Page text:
How did Santa Barbara, a renowned cradle of modern environmentalism due to the disastrous oil spill of 1969, wind up with a bright-colored abstract sculpture right across from the beach that was paid for by the petroleum company ARCO, and designed by the man who created their famous "spark" logo? The story of Herbert Bayer's Chromatic Gate, the rainbow-hued geometric metal rectangle that stands in ARCO Circle at the corner of Cabrillo Boulevard and Puerto Vallarta, how it faded, and how, as of this summer, it has been fully restored, reflects a range of sometimes conflicting cultural forces and involves some of the most dynamic personalities in the history of Santa Barbara art.
It's 21 feet tall, and weighs 12.5 tons, but even back in 1991, when it was erected, the Chromatic Gate had a somewhat retro feel to it. Herbert Bayer had come to Montecito to retire, with his legendary work mostly behind him, including ad campaigns and corporate logos for some of the world's biggest companies, all in his crisp, clean Bauhaus-trained idiom. In Los Angeles, Bayer created Double Ascension, the bright orange painted steel sculpture that sits atop the fountain in the City National Plaza at 5th and Flower. When it was installed in 1974, Double Ascension, which Bayer wanted to call Stairway to Nowhere, a title that ARCO rejected as at odds with their mission, was the first work of public art in the renovation of L.A.'s downtown. It was cutting-edge in its day, and Double Ascension remains one of downtown's most recognizable landmarks. But how appropriate was it as a model for public art on what is otherwise a pristine waterfront, with no skyscrapers nearby to give it a context?
Enter Paul Mills, the dynamic director of the Santa Barbara Museum of Art from 1970 to 1982, and a tireless promoter of California art throughout his distinguished career. Mills befriended Bayer, and when the opportunity came to seek funding from ARCO to erect a public sculpture in Santa Barbara, Mills leapt at the chance and championed the exposed waterfront location. Soliciting funds both from the oil company and from an array of local patrons of the arts, Mills succeeded in procuring the Chromatic Gate for Santa Barbara. Without his stewardship, this sculpture, which is dedicated to the artists of Santa Barbara, would never have happened.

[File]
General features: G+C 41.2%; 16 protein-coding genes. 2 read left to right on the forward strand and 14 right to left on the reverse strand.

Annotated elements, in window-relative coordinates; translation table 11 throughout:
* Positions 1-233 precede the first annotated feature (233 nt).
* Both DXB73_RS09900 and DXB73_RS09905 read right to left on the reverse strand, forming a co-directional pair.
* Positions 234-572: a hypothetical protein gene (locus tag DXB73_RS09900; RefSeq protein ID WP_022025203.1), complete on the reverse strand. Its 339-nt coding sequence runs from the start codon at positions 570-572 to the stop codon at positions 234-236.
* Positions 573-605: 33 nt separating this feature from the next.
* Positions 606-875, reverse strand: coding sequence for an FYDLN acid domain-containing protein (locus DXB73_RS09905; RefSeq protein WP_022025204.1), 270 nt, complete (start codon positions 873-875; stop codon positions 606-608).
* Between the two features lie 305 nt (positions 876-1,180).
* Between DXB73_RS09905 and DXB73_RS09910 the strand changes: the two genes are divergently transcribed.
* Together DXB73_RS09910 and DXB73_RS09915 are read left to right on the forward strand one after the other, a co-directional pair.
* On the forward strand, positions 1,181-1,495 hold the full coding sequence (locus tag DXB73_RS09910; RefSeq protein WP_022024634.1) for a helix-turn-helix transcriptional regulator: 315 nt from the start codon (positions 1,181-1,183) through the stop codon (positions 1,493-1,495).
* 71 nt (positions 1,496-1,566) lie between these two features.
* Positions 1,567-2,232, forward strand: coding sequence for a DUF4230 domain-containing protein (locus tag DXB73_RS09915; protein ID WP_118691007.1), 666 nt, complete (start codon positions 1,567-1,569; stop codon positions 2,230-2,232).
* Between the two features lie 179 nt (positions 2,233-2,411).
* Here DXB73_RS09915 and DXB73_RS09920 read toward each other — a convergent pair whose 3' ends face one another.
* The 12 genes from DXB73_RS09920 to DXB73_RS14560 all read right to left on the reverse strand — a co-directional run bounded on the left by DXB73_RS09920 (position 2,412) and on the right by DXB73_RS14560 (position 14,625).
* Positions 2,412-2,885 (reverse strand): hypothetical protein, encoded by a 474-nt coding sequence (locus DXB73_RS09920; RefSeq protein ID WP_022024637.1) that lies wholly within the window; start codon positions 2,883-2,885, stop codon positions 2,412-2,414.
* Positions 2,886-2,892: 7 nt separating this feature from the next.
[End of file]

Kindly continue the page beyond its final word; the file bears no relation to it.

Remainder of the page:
So, what did the artists think of it? Not all of them were pleased. Hank Pitcher, who is probably the best known living Santa Barbara artist, has been an outspoken critic, citing the work's location as disruptive of the natural beauty of the shoreline, and its jarring geometric challenge to the more sinuous contours of the ocean in front and the hills behind. When it was created, Chromatic Gate retained the Bauhaus rigor of Bayer's L.A. work Double Ascension, but added the further 70s touch of a rainbow of colors, each painted with the glossy finish of a well-waxed Detroit muscle car. That glossy look was not to last. Decades of wind and rain wore away at the Gate, leaving its bright surfaces faded and its edges tinged with rust. By the end of the 20th century, the Gate was a shadow of its former self, and the park in which it stands had become a place where the homeless gathered to lay in the sun and relax on the grass. For those who were staying at Fess Parker's plush resort hotel across the street, or visiting nearby East Beach, the Chromatic Gate was well on its way to becoming an eyesore.
After several years of preparatory efforts, the Santa Barbara County Arts Commission, the City Arts Advisory, and Visual Art in Public Places succeeded in forming a coalition capable of restoring the Chromatic Gate. Many people and groups in the community came together to raise the more than $75,000 that the restoration cost, and to create an endowment to fund the future maintenance of the work. After an initial $10,000 donation challenge was made by David Jacoby of the Jacoby Family Fund, generous donations were made by the Robert and Mercedes Eichholz Foundation, Jon and Lillian Lovelace, Santa Barbara Beautiful, Inc., the Resnick Family Foundation, Inc., Anne and Michael Towbes, and the Santa Barbara Inn. Patty Dominic and the Arts Fund organized a "Save Our Rainbow" campaign that raised awareness and brought young people into the group as well. When the money raising phase was complete, the Arts Commission hired Patty West's South Coast Fine Arts Conservation Center to advise on the restoration, and Michael Fitzpatrick Auto Refinishing to come in and completely repaint the sculpture -- an arduous process that was frequently delayed by wind and other weather issues. Painters Taylor Smith, Ruben Mijangos, Marcello Santiago, and Fernando Silva devoted hours to sanding, resurfacing, priming, and painting the Gate until, on Monday, July 15, it was once again ready for its close up. The unveiling ceremony featured a half dozen speakers including Paul Mills' son Mike, who is a filmmaker based in Los Angeles. Mike Mills' 2010 film, "Beginners" told the story of his father's coming out after his mother died in 1999, and the sight of Mike Mills standing in front of this immense and shining metal rainbow gate, and talking about his dad certainly resonated on many levels. For Mike Mills, the rededication of the Chromatic Gate, which now not only honors the Santa Barbara fine arts tradition, but also his father's leadership of it, was an occasion to reflect on the extraordinary powers of persuasion with which Paul Mills pursued his vision.